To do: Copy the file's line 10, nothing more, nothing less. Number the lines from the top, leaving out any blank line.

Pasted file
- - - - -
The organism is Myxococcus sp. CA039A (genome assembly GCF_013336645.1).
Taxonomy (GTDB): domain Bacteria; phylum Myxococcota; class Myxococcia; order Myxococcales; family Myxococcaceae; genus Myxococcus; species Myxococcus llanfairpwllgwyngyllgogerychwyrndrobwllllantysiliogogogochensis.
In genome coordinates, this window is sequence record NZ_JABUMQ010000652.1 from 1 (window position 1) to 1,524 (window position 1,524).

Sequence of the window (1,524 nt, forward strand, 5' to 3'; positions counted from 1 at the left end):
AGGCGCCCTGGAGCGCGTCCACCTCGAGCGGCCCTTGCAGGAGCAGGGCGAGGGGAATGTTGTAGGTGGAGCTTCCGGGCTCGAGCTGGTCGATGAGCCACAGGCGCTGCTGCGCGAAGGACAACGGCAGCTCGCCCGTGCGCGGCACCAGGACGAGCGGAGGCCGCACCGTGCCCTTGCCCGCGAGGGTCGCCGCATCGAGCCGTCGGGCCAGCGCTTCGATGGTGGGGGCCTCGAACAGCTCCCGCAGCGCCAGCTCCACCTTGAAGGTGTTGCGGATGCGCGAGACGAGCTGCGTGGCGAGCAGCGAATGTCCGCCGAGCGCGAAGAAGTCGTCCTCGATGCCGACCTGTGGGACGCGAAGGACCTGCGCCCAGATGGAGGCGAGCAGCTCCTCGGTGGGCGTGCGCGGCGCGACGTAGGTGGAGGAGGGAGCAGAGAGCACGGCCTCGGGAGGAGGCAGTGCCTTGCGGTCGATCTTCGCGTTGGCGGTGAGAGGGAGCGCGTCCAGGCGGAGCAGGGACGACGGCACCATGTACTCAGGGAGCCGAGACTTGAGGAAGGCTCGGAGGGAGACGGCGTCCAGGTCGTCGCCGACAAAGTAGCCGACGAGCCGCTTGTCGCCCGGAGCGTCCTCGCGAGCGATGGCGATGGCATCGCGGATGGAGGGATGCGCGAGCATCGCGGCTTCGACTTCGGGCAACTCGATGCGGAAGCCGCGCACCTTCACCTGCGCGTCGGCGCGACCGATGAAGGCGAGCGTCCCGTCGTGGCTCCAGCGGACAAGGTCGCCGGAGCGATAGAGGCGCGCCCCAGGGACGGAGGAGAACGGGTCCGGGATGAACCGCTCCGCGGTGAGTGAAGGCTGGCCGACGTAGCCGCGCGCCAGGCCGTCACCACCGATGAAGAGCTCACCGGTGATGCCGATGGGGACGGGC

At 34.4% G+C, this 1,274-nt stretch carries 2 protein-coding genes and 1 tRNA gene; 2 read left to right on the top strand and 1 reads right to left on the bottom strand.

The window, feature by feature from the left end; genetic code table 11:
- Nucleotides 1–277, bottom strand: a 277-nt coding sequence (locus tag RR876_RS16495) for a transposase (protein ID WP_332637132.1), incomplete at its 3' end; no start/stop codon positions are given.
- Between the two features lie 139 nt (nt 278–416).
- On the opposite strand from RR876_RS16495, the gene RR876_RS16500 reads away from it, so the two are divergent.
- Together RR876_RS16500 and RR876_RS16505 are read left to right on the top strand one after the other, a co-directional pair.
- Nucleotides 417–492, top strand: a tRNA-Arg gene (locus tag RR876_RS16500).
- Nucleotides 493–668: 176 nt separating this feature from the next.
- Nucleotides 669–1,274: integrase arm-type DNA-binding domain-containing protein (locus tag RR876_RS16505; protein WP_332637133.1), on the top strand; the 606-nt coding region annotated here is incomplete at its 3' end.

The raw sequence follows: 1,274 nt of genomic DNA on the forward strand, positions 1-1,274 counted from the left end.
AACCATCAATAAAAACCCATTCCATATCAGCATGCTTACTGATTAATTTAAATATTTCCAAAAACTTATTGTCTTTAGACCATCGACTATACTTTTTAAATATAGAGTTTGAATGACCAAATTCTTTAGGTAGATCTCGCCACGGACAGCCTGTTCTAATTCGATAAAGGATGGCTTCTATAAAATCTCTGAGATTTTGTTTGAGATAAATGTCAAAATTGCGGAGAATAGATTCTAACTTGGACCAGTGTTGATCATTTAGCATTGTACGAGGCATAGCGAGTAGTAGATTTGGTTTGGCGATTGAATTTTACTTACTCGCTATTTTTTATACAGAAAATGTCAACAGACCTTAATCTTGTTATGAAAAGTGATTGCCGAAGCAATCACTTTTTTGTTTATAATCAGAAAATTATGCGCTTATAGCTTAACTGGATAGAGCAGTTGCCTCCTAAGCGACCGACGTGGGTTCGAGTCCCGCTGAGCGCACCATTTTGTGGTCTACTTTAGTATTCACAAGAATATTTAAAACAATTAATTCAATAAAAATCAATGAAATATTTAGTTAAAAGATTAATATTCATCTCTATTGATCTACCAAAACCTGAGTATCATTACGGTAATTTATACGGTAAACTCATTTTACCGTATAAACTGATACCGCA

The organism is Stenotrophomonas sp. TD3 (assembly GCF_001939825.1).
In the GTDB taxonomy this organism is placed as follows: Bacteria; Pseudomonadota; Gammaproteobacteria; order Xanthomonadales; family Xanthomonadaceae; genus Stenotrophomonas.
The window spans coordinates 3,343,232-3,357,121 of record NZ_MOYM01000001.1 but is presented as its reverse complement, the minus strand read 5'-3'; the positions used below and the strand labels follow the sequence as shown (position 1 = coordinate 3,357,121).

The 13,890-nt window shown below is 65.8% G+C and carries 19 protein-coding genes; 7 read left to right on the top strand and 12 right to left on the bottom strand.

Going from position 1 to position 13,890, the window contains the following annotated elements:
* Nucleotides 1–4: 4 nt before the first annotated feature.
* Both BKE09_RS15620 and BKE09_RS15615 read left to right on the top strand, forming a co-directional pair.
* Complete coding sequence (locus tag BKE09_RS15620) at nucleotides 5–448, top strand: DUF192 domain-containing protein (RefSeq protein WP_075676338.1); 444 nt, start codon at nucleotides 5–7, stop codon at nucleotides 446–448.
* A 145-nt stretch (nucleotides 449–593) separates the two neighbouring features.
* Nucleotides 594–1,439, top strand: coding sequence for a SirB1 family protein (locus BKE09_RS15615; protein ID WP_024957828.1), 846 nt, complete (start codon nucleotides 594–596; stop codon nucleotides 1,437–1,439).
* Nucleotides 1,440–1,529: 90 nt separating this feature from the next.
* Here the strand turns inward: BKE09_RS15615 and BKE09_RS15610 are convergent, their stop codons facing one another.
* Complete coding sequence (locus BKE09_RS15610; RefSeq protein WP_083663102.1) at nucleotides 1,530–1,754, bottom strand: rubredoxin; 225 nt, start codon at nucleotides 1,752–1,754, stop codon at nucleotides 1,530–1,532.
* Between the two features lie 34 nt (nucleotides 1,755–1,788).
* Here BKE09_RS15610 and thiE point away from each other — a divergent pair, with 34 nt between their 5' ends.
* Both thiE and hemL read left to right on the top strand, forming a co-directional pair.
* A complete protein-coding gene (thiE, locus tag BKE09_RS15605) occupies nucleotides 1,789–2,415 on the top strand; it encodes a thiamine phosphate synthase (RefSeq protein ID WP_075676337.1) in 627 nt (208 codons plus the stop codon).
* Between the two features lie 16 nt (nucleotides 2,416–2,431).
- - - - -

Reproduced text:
- On the opposite strand from RR876_RS16495, the gene RR876_RS16500 reads away from it, so the two are divergent.